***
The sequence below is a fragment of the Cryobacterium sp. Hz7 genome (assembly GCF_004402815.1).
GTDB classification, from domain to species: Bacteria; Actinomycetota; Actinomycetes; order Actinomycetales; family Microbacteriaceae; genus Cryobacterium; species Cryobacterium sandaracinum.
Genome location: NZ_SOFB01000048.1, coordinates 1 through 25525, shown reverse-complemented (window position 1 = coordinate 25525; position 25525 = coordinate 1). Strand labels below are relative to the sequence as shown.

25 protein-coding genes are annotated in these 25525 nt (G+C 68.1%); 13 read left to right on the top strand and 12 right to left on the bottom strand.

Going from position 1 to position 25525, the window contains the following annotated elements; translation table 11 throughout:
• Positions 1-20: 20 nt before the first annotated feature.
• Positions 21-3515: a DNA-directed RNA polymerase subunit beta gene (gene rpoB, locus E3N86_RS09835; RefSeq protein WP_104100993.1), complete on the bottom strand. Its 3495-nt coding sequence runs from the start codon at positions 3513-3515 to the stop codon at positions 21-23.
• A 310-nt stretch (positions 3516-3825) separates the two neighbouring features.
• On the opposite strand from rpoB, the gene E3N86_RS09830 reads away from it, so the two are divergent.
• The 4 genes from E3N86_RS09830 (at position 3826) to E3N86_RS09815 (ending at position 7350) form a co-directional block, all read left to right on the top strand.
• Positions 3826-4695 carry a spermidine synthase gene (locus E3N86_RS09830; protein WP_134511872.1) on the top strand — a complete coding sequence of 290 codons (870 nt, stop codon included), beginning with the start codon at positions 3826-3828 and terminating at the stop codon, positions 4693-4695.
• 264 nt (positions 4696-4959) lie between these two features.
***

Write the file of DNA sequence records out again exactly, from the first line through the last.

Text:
The sequence below is a fragment of the Cryobacterium sp. Hz7 genome (assembly GCF_004402815.1).
GTDB classification, from domain to species: Bacteria; Actinomycetota; Actinomycetes; order Actinomycetales; family Microbacteriaceae; genus Cryobacterium; species Cryobacterium sandaracinum.
Genome location: NZ_SOFB01000048.1, coordinates 1 through 25525, shown reverse-complemented (window position 1 = coordinate 25525; position 25525 = coordinate 1). Strand labels below are relative to the sequence as shown.

25 protein-coding genes are annotated in these 25525 nt (G+C 68.1%); 13 read left to right on the top strand and 12 right to left on the bottom strand.

Going from position 1 to position 25525, the window contains the following annotated elements; translation table 11 throughout:
• Positions 1-20: 20 nt before the first annotated feature.
• Positions 21-3515: a DNA-directed RNA polymerase subunit beta gene (gene rpoB, locus E3N86_RS09835; RefSeq protein WP_104100993.1), complete on the bottom strand. Its 3495-nt coding sequence runs from the start codon at positions 3513-3515 to the stop codon at positions 21-23.
• A 310-nt stretch (positions 3516-3825) separates the two neighbouring features.
• On the opposite strand from rpoB, the gene E3N86_RS09830 reads away from it, so the two are divergent.
• The 4 genes from E3N86_RS09830 (at position 3826) to E3N86_RS09815 (ending at position 7350) form a co-directional block, all read left to right on the top strand.
• Positions 3826-4695 carry a spermidine synthase gene (locus E3N86_RS09830; protein WP_134511872.1) on the top strand — a complete coding sequence of 290 codons (870 nt, stop codon included), beginning with the start codon at positions 3826-3828 and terminating at the stop codon, positions 4693-4695.
• 264 nt (positions 4696-4959) lie between these two features.